This station can only be reached by train because it is located at an altitude of 3,159 meters (10,364 feet), directly in the Eiger mountain in the Bernese Alps. The station is the second-highest in Europe, and part of the Jungfrau Railway, which runs from Kleine Scheidegg to Jungfrauenjoch. The destination station, the Jungfraujoch, is the highest station in Europe, located at 3,454 meters (11,332 feet). The main use of the train station Eismeer is to give passengers a view of the surrounding mountains.
Construction of the Jungfrau Railway began in 1896. The first section was completed in 1898. An additional section with a station followed every year, until the Eismeer station was opened on July 25, 1905. Since the initiator of the Jungfrau Railway, Adolf Guyer-Zeller, had died in the meantime and his successors, his sons, had financial difficulties, the Eismeer station remained the terminus for a few years until the Jungfrau station was completed in 1912.
The route runs over just nine kilometers (5.6 miles), approximately seven kilometers (4.3 miles) of which is inside the mountain. The train climbs some 1,400 meters (4,593 feet) in altitude, a journey which takes about 35 minutes. On the way up, the train has always stopped at Eismeer station, allowing passengers to enjoy the view. Today this stop lasts about five minutes. While initially there were only balconies with metal grilles on the viewing platforms, these are now completely covered for safety reasons.
From here, visitors have an exceptional view of the surrounding mountains and in particular of the Ischmeer glacier. In 1973, the Ischmeer glacier was 8.3 kilometers (5.1 miles) long. Due to global warming, the length of the glacier has shortened significantly. By 2015, the length had shrunk to just 6.2 kilometers (3.9 miles).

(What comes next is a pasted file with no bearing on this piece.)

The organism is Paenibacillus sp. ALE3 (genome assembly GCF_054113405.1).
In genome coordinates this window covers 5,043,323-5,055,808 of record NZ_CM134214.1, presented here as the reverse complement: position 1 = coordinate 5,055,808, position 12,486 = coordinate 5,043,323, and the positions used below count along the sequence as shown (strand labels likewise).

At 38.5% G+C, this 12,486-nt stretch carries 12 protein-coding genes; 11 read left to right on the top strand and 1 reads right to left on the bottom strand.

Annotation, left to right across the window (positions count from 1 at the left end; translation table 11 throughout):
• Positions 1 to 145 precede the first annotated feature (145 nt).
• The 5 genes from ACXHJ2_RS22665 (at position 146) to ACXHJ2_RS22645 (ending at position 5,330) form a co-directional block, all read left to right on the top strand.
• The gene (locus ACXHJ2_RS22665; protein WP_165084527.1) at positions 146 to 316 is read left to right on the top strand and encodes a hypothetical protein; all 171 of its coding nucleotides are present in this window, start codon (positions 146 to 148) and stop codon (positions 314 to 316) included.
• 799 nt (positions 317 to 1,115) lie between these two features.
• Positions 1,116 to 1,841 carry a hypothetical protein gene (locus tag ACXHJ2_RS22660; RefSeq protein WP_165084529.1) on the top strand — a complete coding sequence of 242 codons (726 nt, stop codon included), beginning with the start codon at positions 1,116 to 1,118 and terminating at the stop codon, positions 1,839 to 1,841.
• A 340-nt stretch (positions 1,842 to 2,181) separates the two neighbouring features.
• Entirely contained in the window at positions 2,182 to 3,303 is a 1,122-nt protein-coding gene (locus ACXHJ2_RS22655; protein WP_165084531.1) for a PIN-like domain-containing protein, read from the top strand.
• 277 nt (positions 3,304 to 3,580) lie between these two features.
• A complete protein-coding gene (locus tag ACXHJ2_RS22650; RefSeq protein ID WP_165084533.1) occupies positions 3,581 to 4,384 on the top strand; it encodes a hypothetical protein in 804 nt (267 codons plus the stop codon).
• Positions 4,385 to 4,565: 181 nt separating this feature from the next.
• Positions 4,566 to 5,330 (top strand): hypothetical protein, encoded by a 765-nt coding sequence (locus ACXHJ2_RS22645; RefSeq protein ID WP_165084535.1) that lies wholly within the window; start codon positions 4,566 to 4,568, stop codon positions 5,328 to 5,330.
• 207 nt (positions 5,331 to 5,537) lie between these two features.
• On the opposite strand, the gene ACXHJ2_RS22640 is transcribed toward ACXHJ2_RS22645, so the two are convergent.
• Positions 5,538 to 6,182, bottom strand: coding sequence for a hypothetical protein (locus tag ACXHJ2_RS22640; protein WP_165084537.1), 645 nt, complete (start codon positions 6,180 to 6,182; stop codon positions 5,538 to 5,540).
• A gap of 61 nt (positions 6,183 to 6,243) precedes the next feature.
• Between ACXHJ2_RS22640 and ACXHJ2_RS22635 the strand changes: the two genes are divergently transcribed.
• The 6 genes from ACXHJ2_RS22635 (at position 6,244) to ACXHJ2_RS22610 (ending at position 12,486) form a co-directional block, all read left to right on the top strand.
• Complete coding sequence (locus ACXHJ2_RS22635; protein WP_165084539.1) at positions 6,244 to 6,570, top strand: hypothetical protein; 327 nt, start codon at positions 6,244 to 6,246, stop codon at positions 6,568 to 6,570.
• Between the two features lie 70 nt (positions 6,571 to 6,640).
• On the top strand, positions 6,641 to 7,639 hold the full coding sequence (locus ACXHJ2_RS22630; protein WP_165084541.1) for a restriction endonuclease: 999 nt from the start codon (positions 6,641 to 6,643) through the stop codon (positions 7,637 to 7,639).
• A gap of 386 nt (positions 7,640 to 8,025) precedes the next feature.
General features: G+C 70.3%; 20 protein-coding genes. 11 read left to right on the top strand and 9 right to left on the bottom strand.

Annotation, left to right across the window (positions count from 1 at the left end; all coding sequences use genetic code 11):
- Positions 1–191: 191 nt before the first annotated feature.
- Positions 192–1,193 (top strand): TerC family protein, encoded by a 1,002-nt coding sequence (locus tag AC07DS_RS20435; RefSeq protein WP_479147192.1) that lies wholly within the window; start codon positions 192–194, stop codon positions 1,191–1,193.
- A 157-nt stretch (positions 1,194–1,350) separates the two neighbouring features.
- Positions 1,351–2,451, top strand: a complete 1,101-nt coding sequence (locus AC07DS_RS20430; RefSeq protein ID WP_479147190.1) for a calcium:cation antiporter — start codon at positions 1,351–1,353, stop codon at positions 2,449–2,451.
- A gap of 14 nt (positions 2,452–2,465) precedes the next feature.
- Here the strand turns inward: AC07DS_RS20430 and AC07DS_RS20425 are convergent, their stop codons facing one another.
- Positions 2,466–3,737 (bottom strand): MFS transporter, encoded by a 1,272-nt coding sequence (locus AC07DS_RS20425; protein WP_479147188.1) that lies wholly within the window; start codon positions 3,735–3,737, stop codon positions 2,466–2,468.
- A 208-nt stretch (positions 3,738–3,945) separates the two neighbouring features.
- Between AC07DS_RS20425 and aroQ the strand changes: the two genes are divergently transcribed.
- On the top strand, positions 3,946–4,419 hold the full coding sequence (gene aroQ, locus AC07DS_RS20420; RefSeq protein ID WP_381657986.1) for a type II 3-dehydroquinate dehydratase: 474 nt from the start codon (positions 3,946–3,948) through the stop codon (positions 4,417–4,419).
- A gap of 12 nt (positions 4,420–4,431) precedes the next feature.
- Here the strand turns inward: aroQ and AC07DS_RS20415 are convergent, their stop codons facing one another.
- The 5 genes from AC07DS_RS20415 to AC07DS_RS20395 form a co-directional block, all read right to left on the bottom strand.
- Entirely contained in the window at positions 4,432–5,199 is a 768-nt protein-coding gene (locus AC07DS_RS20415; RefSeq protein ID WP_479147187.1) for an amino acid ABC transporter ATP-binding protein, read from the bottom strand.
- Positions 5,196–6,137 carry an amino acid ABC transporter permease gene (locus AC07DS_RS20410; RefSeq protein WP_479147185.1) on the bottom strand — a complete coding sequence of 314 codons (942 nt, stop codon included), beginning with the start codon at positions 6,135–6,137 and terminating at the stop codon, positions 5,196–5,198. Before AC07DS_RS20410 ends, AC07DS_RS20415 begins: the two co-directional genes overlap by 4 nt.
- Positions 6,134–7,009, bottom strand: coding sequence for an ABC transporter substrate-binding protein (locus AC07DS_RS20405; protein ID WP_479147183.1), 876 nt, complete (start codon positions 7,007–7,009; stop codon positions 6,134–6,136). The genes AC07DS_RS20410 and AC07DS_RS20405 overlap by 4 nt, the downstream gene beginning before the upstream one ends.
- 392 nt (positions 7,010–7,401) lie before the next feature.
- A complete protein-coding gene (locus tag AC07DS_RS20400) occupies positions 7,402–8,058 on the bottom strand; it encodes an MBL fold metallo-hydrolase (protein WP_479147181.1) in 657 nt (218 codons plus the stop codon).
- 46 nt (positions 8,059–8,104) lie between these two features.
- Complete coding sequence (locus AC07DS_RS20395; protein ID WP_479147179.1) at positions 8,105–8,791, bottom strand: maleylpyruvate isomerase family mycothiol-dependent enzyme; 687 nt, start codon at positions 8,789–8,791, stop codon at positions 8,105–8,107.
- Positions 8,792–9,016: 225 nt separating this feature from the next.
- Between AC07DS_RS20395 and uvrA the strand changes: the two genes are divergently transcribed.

Originally there was another such station on this line, the Eigerwand station, right on the north face of the Eiger. This station opened on June 28, 1903, and was the terminus until the Eismeer station opened. The station can also only be reached by train, but has a door that leads directly out onto the cliff. This door played a major role for the rescuers during the Eiger North Face disaster in 1936, in which five climbers lost their lives.
Originally, the Jungfrau Railway stopped at two points, at the Eigerwand station and the Eismeer station. Since 2016 there is no longer a stop at the Eigerwand station, which has been abandoned. All that remains of this station is the light, which is still switched on every night. Anyone who sees a light in the north face of the Eiger at night knows that the abandoned Eigerwand train station is there.
Know Before You Go
The Eismeer Station can only be reached by train on the way up from Kleine Scheidegg to the Jungfraujoch. The train parts at Kleine Scheidegg about every two hours.